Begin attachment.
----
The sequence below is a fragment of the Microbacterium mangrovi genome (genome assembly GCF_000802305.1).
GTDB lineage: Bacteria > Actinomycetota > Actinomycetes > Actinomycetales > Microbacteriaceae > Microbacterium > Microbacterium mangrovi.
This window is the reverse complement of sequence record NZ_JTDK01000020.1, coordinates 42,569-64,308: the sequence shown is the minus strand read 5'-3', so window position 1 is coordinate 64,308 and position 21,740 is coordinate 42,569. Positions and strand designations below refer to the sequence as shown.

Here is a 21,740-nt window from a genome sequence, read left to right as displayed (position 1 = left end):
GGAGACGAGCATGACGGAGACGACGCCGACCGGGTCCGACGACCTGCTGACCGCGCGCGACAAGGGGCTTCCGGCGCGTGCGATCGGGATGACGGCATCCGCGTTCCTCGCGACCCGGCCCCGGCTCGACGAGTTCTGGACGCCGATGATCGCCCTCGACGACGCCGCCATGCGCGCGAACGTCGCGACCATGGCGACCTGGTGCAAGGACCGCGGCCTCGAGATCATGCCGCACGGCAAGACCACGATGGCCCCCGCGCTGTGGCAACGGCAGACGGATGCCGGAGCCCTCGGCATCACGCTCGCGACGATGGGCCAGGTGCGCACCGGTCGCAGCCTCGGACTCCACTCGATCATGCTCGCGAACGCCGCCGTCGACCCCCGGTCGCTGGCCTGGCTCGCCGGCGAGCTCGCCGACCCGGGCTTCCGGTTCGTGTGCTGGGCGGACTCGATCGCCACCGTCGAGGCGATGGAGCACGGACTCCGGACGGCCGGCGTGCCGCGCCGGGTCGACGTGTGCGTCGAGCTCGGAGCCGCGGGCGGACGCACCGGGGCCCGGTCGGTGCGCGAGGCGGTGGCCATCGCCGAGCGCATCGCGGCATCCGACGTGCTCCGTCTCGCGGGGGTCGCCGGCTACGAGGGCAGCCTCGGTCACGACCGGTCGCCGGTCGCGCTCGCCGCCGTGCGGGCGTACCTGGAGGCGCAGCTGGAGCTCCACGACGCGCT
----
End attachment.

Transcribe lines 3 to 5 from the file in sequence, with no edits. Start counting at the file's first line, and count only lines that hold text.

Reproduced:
This window is the reverse complement of sequence record NZ_JTDK01000020.1, coordinates 42,569-64,308: the sequence shown is the minus strand read 5'-3', so window position 1 is coordinate 64,308 and position 21,740 is coordinate 42,569. Positions and strand designations below refer to the sequence as shown.

Here is a 21,740-nt window from a genome sequence, read left to right as displayed (position 1 = left end):
GGAGACGAGCATGACGGAGACGACGCCGACCGGGTCCGACGACCTGCTGACCGCGCGCGACAAGGGGCTTCCGGCGCGTGCGATCGGGATGACGGCATCCGCGTTCCTCGCGACCCGGCCCCGGCTCGACGAGTTCTGGACGCCGATGATCGCCCTCGACGACGCCGCCATGCGCGCGAACGTCGCGACCATGGCGACCTGGTGCAAGGACCGCGGCCTCGAGATCATGCCGCACGGCAAGACCACGATGGCCCCCGCGCTGTGGCAACGGCAGACGGATGCCGGAGCCCTCGGCATCACGCTCGCGACGATGGGCCAGGTGCGCACCGGTCGCAGCCTCGGACTCCACTCGATCATGCTCGCGAACGCCGCCGTCGACCCCCGGTCGCTGGCCTGGCTCGCCGGCGAGCTCGCCGACCCGGGCTTCCGGTTCGTGTGCTGGGCGGACTCGATCGCCACCGTCGAGGCGATGGAGCACGGACTCCGGACGGCCGGCGTGCCGCGCCGGGTCGACGTGTGCGTCGAGCTCGGAGCCGCGGGCGGACGCACCGGGGCCCGGTCGGTGCGCGAGGCGGTGGCCATCGCCGAGCGCATCGCGGCATCCGACGTGCTCCGTCTCGCGGGGGTCGCCGGCTACGAGGGCAGCCTCGGTCACGACCGGTCGCCGGTCGCGCTCGCCGCCGTGCGGGCGTACCTGGAGGCGCAGCTGGAGCTCCACGACGCGCT